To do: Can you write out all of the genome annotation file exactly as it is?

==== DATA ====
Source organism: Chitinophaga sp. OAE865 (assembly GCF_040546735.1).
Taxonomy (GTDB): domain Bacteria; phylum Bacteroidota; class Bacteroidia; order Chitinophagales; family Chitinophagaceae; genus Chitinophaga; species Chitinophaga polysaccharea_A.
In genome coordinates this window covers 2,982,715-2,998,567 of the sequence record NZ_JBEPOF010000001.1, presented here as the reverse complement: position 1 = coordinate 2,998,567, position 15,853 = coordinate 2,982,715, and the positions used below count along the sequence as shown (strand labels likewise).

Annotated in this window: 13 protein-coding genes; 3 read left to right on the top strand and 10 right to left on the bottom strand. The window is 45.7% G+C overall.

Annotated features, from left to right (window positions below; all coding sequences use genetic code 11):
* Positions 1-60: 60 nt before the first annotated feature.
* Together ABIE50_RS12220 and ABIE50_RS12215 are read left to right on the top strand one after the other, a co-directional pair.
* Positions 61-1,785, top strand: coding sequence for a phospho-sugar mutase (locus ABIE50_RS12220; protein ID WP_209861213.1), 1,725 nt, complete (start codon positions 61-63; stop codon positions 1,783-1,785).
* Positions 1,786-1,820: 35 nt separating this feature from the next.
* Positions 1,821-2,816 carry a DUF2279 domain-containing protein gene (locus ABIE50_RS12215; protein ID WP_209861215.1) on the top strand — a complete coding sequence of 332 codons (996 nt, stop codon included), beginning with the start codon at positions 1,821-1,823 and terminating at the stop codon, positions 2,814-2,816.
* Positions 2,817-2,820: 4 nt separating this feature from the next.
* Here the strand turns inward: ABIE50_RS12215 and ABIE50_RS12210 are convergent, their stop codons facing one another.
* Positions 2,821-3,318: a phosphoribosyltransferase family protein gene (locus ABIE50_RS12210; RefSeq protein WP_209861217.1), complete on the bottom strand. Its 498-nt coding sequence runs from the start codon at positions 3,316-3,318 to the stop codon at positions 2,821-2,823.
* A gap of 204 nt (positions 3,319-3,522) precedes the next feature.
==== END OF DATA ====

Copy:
Source organism: Chitinophaga sp. OAE865 (assembly GCF_040546735.1).
Taxonomy (GTDB): domain Bacteria; phylum Bacteroidota; class Bacteroidia; order Chitinophagales; family Chitinophagaceae; genus Chitinophaga; species Chitinophaga polysaccharea_A.
In genome coordinates this window covers 2,982,715-2,998,567 of the sequence record NZ_JBEPOF010000001.1, presented here as the reverse complement: position 1 = coordinate 2,998,567, position 15,853 = coordinate 2,982,715, and the positions used below count along the sequence as shown (strand labels likewise).

Annotated in this window: 13 protein-coding genes; 3 read left to right on the top strand and 10 right to left on the bottom strand. The window is 45.7% G+C overall.

Annotated features, from left to right (window positions below; all coding sequences use genetic code 11):
* Positions 1-60: 60 nt before the first annotated feature.
* Together ABIE50_RS12220 and ABIE50_RS12215 are read left to right on the top strand one after the other, a co-directional pair.
* Positions 61-1,785, top strand: coding sequence for a phospho-sugar mutase (locus ABIE50_RS12220; protein ID WP_209861213.1), 1,725 nt, complete (start codon positions 61-63; stop codon positions 1,783-1,785).
* Positions 1,786-1,820: 35 nt separating this feature from the next.
* Positions 1,821-2,816 carry a DUF2279 domain-containing protein gene (locus ABIE50_RS12215; protein ID WP_209861215.1) on the top strand — a complete coding sequence of 332 codons (996 nt, stop codon included), beginning with the start codon at positions 1,821-1,823 and terminating at the stop codon, positions 2,814-2,816.
* Positions 2,817-2,820: 4 nt separating this feature from the next.
* Here the strand turns inward: ABIE50_RS12215 and ABIE50_RS12210 are convergent, their stop codons facing one another.
* Positions 2,821-3,318: a phosphoribosyltransferase family protein gene (locus ABIE50_RS12210; RefSeq protein WP_209861217.1), complete on the bottom strand. Its 498-nt coding sequence runs from the start codon at positions 3,316-3,318 to the stop codon at positions 2,821-2,823.
* A gap of 204 nt (positions 3,319-3,522) precedes the next feature.